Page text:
AHTA is an internationally recognised independent research group providing health technology assessment (HTA) services to organisations such as the Commonwealth Government of Australia.
HTA research has direct impact on government policy, clinical pathways, health guidelines and government funding of medical technologies and medicines. Since 2001, AHTA has been providing high impact HTA in Australia and through its dedicated work, improving the health outcomes of the Australian population.
In 2018, the Australian Research Council (ARC) undertook the inaugural Engagement and Impact Assessment (EI 2018). This report assessed the economic, social, environmental and cultural impact and end-user engagement of university research. AHTA submitted an impact study based on work completed for the Commonwealth Government Department of Health, Medical Services Advisory Committee.
From 2011-2016, 23 item numbers were added to the Medicare Benefits Schedule as a direct result of research conducted by AHTA between 2002 and 2016, the EI timeframe. As a result, Australians received 869,299 services of proven effectiveness in private hospitals, pathology laboratories and GP clinics at a cost to Medicare of $167,966,943 (Medicare Australia), while eight ineffective services, costing approximately $3.39 million, were not delivered (based on average services/year).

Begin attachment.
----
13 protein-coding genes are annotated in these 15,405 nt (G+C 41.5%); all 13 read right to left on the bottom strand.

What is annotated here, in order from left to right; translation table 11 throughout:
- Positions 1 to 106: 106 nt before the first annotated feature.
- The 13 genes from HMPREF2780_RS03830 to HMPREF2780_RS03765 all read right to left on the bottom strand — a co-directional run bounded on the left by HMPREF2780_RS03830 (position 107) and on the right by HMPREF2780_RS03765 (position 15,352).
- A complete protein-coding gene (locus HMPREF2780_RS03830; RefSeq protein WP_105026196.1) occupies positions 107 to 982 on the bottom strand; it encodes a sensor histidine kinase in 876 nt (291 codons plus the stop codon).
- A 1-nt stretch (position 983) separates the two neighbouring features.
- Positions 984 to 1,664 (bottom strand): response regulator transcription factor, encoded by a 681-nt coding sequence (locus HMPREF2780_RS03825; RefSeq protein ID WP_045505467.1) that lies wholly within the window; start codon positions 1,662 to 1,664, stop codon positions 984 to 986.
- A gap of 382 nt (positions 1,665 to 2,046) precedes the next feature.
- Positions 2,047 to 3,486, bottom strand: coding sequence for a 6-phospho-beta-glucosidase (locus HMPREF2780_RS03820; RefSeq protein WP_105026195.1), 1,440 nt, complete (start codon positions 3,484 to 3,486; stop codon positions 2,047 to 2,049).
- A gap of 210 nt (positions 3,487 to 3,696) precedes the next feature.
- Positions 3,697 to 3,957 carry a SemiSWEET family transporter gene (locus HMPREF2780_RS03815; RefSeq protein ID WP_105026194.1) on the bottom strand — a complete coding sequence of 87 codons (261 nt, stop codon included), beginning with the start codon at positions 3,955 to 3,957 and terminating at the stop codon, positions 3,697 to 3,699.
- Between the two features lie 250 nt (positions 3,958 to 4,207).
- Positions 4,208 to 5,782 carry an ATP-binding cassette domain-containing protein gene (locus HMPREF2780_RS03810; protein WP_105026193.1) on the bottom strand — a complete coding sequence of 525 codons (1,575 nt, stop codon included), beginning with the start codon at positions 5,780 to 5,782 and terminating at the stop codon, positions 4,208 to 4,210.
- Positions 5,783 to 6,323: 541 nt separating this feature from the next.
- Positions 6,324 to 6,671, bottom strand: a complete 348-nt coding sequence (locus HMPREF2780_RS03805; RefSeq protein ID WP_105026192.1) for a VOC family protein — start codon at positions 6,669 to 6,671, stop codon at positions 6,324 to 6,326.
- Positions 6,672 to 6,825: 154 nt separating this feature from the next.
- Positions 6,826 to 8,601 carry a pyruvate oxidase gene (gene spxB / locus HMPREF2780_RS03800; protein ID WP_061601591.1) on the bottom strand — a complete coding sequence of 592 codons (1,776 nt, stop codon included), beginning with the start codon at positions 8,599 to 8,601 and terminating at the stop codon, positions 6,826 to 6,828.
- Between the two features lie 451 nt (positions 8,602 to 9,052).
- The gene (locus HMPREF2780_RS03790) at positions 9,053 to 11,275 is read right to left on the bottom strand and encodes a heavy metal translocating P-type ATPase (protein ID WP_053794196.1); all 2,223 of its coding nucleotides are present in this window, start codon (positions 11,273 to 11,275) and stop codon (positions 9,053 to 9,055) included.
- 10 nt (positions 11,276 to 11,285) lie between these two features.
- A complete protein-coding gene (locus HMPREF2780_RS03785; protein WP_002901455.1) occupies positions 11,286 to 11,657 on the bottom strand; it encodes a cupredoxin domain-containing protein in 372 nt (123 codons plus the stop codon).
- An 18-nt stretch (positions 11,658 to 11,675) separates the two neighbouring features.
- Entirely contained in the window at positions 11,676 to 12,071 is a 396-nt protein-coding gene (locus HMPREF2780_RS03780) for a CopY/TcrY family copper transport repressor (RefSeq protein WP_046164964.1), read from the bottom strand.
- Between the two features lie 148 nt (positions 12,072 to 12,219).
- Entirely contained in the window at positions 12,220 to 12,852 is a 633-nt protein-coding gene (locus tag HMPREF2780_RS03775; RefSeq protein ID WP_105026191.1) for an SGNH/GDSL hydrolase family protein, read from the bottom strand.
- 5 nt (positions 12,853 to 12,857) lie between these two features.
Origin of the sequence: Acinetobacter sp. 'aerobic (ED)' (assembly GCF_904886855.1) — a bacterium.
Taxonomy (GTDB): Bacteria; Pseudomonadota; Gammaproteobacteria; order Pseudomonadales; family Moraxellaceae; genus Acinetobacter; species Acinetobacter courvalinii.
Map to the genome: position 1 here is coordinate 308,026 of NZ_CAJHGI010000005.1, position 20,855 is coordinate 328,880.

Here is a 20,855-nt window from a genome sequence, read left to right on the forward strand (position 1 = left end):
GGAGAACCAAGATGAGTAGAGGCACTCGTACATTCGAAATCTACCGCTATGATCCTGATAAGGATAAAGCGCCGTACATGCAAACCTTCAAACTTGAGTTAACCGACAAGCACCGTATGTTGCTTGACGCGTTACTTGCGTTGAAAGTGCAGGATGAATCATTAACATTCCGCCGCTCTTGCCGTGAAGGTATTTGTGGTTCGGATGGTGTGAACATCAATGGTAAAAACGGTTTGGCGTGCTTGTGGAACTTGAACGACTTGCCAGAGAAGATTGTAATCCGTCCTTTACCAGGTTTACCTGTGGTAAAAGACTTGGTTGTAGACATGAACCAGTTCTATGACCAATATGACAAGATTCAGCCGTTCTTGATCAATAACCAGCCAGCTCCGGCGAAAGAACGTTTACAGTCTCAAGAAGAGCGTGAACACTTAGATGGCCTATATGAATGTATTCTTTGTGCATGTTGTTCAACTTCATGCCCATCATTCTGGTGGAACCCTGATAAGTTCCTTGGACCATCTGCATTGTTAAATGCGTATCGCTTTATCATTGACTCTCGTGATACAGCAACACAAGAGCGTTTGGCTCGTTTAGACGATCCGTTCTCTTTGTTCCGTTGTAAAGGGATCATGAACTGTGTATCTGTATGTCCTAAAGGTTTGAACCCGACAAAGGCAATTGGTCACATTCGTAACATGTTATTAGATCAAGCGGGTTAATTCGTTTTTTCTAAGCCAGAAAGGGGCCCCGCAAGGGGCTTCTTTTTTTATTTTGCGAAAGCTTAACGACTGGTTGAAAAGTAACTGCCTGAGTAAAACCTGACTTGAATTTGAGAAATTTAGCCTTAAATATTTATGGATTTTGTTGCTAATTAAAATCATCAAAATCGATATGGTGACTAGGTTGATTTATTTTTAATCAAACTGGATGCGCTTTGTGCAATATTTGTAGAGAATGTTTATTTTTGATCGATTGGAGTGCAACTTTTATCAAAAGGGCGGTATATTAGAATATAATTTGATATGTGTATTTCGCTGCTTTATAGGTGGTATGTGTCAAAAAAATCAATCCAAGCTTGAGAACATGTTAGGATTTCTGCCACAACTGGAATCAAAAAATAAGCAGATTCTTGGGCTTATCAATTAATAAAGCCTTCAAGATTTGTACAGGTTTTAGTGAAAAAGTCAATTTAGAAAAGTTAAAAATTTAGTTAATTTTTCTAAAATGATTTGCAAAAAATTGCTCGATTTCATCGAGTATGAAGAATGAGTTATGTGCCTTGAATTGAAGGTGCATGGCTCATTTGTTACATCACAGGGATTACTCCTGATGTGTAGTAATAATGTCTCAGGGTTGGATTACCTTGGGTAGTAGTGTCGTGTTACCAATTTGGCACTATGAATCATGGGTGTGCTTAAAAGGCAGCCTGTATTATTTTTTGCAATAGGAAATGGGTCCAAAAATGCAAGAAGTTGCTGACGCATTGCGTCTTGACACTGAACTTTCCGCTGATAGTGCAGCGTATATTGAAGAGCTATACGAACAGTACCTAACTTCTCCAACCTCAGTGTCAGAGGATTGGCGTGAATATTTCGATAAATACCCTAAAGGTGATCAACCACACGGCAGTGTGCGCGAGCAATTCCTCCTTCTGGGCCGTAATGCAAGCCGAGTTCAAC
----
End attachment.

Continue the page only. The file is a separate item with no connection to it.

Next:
AHTA’s work continues to have impact on evidence-based decision-making to determine if emerging and existing technologies are safe, effective and cost-effective in comparison to the current prevention, diagnostic or treatment practice for the particular population and setting.
The impact study received a ‘high’ rating by the ARC and is published on the ARC Data Portal. The case studies below highlight the impact that AHTA's work has on Australian and international populations.
Research impact case studies
Test for type II diabetes
HbA1C test for the diagnosis of type II diabetes.
Coronary artery disease
Evaluation of multi-slice computed tomography coronary angiography (MSCTCA) for visualising coronary arteries.